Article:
Throughout history, great epics have been told in verse — Gilgamesh, Dante’s Inferno, Sir Gawain and the Green Knight and, in Wales, The Mabinogion, to name a few. The roots of epic poetry are oral — storyteller/bards entertaining and inspiring countless generations of listeners — and Barbara R. Duncan uses this oral form to great advantage in Living Stories of the Cherokee (University of North Carolina Press, 1998), a collection of tales both old and new.
Six living members of the Eastern Band of the Cherokee — Davey Arch, Robert Bushyhead, Edna Chekelelee, Marie Junaluska, Kathi Smith Littlejohn and Freeman Owle — spin a mix of animal stories, creation myths, legends, ghost stories, family stories and tales about Cherokee history and modern-day experience. Duncan weaves these pieces into an eloquent patchwork recording history, myth and song.
Over the past 20 years or more, the western North Carolina folklorist/scholar/songwriter has been one of the most influential and hard-working cultural documenters of folk life in the southernmost Appalachians.
She’s worked with the Foxfire Fund, the Cherokee Heritage Museum, the Western North Carolina Mountain Heritage Center, the Scottish Tartan Museum and numerous grant-funded educational programs for secondary school systems, as well as with elders from both the Native American and European-American communities. Quietly, yet diligently, Duncan has labored — as both archivist and activist — to boost awareness of important cultural history in the Southern mountain region, and to help preserve that history.
Her new book is precisely the kind of groundbreaking work for which Duncan has become known. To begin with, these stories, which she has been collecting for years, constitute the first major new collection of Cherokee tales published in nearly 100 years — since James Mooney’s Myths of the Cherokee, and Frans Olbrecht’s work at the Bureau of Ethnology. But the book also represents a major contribution in terms of form: The stories are written in poetic free verse, a rare (if not unheard-of) undertaking among modern story collections.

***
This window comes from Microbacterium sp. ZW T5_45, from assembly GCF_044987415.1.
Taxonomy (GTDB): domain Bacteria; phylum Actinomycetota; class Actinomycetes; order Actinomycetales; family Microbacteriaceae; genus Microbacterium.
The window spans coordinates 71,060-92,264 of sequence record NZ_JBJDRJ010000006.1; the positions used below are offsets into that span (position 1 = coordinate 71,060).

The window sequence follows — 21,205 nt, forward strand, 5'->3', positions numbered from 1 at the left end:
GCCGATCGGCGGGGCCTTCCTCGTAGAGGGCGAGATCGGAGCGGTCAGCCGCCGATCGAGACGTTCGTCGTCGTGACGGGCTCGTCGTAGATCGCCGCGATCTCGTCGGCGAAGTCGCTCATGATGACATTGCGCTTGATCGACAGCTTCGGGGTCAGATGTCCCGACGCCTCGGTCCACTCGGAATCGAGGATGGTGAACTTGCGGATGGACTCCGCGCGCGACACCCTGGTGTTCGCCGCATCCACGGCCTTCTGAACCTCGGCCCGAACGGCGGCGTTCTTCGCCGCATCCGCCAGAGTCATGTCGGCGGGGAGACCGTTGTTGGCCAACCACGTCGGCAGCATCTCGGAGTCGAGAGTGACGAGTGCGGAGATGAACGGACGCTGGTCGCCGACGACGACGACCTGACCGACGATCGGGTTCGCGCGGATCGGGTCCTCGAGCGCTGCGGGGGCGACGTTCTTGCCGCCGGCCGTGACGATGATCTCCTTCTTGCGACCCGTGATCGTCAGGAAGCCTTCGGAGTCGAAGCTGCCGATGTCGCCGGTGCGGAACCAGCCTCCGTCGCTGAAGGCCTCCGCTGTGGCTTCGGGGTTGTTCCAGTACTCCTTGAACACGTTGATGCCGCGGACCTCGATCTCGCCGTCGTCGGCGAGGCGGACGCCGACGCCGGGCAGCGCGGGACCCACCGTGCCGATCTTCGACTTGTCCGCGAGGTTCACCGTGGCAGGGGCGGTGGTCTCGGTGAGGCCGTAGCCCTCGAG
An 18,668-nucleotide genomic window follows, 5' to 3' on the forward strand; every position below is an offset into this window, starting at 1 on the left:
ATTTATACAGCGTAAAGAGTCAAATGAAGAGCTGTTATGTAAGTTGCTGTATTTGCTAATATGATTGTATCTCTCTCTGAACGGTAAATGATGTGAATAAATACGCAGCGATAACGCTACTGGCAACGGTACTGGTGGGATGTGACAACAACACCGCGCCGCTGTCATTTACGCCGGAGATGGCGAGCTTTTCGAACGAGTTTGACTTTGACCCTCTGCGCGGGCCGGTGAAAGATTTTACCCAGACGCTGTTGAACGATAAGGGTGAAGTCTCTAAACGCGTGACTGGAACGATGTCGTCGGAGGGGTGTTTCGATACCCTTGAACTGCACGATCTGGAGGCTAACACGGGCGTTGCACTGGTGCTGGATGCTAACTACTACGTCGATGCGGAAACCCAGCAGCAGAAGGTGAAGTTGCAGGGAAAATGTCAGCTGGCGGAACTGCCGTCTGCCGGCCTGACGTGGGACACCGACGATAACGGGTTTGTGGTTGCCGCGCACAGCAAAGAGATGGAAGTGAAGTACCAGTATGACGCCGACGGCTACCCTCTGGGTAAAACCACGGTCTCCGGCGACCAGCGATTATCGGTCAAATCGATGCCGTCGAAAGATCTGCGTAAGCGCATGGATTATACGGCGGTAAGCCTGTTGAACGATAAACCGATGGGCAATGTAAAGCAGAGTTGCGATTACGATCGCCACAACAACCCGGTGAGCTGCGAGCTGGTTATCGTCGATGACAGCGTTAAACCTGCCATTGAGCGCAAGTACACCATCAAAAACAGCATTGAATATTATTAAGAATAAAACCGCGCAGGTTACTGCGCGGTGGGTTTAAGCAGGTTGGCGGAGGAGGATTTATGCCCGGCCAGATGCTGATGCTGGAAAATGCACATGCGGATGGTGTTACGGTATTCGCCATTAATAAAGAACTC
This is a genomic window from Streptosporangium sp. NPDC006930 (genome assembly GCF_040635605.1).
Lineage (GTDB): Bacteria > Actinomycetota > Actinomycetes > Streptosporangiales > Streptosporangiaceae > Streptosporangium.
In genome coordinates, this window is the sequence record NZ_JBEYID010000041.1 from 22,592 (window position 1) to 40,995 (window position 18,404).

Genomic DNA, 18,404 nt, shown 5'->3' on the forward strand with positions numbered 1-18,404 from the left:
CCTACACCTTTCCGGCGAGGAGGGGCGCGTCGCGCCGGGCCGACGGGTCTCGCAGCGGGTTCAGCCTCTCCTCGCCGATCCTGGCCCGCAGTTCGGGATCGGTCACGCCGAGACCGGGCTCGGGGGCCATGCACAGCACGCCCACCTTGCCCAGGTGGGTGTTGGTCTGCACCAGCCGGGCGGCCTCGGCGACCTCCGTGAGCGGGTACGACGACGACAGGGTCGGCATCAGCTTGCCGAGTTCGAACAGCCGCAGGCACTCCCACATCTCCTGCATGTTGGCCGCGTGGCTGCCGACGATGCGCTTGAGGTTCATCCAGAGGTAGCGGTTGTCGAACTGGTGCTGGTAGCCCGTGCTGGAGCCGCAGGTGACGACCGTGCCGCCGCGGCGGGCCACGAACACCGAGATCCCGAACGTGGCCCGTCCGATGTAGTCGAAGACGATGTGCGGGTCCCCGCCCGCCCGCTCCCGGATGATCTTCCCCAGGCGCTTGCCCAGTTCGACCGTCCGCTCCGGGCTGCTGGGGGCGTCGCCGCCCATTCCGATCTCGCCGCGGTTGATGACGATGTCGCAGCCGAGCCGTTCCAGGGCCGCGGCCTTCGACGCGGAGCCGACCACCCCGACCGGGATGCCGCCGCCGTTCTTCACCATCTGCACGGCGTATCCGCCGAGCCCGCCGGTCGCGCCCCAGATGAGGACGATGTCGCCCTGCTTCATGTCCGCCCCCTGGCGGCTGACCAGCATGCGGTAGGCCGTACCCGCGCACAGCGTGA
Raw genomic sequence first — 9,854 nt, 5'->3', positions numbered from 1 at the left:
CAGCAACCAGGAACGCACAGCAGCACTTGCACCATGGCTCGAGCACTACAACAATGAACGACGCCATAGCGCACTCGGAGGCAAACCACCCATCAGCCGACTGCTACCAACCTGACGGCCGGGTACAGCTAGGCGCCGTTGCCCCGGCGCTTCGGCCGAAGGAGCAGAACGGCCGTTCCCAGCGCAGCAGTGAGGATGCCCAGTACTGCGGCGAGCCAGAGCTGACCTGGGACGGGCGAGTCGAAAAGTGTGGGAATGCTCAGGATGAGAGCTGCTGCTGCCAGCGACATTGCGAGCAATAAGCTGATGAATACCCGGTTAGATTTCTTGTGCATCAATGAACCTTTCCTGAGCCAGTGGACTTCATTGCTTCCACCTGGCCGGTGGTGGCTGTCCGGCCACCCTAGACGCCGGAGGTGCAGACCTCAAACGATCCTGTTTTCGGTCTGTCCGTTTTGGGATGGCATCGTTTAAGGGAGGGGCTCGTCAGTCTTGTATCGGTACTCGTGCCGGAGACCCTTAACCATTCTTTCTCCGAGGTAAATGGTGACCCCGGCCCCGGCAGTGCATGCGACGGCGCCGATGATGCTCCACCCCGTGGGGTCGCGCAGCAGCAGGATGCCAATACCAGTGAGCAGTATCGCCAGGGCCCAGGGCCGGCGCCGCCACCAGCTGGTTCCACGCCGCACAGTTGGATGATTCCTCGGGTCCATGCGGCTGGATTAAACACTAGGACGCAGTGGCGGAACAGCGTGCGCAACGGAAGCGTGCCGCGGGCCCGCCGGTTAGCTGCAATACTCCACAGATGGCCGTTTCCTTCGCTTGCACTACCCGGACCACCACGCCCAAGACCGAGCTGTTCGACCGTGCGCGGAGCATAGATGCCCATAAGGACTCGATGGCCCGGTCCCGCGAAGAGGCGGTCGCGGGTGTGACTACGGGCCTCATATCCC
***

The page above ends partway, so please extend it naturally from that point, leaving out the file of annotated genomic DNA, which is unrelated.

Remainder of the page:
“In order to convey to the reader the fundamental oral nature of these tales and their beauty as they are told, they are presented on the page word for word exactly as they were spoken,” Duncan explains. “Because the storytellers tell their tales in a rhythmic way, the stories are transcribed in lines of different lengths, like free verse, indicating natural breaks and pauses in the teller’s speech. If you read them aloud, or listen to them in your mind, you will hear the stories as the storytellers speak them. To convey the voices of the people, folklorists call this method of presenting stories ‘oral poetics.’ When stories are rewritten to be more literary and ‘readable,’ they lose the beauty and style of the oral versions and their tellers, whose voices are drowned out by the conventions of standard English and the changes of the editor.”
In her introduction to the book, Joyce Dugan — principal chief of the Eastern Band of Cherokee Indians — summarizes the charm and power of Living Stories of the Cherokee:
“Through the years, these legends have grown and changed and become contemporary along with Cherokee people,” she writes. “You may have heard these legends on cassette tape. Soon you may hear them via computer, and in the next millennium we can only guess the media through which you will experience these stories. The critical message is that the stories continue. … The voices you hear are those of my friends and neighbors, and now they become yours.”
Repeat after me. Siyo.
A little louder. Siyo.
You said “Hello.”
You said “How are you?”
All right [laughter].
Now you learned my language.
I learned your language when I was five years old.
I had to, regardless if I wanted to or not.
When I went to school we were told that we had to learn one way or another.
If I didn’t learn I had to go to the bathroom, wash my mouth out with Ivory soap.
But I never did wash my Indian language out, I still got it in my heart, and I still carry on my Indian language.
— from Stories of the Cherokee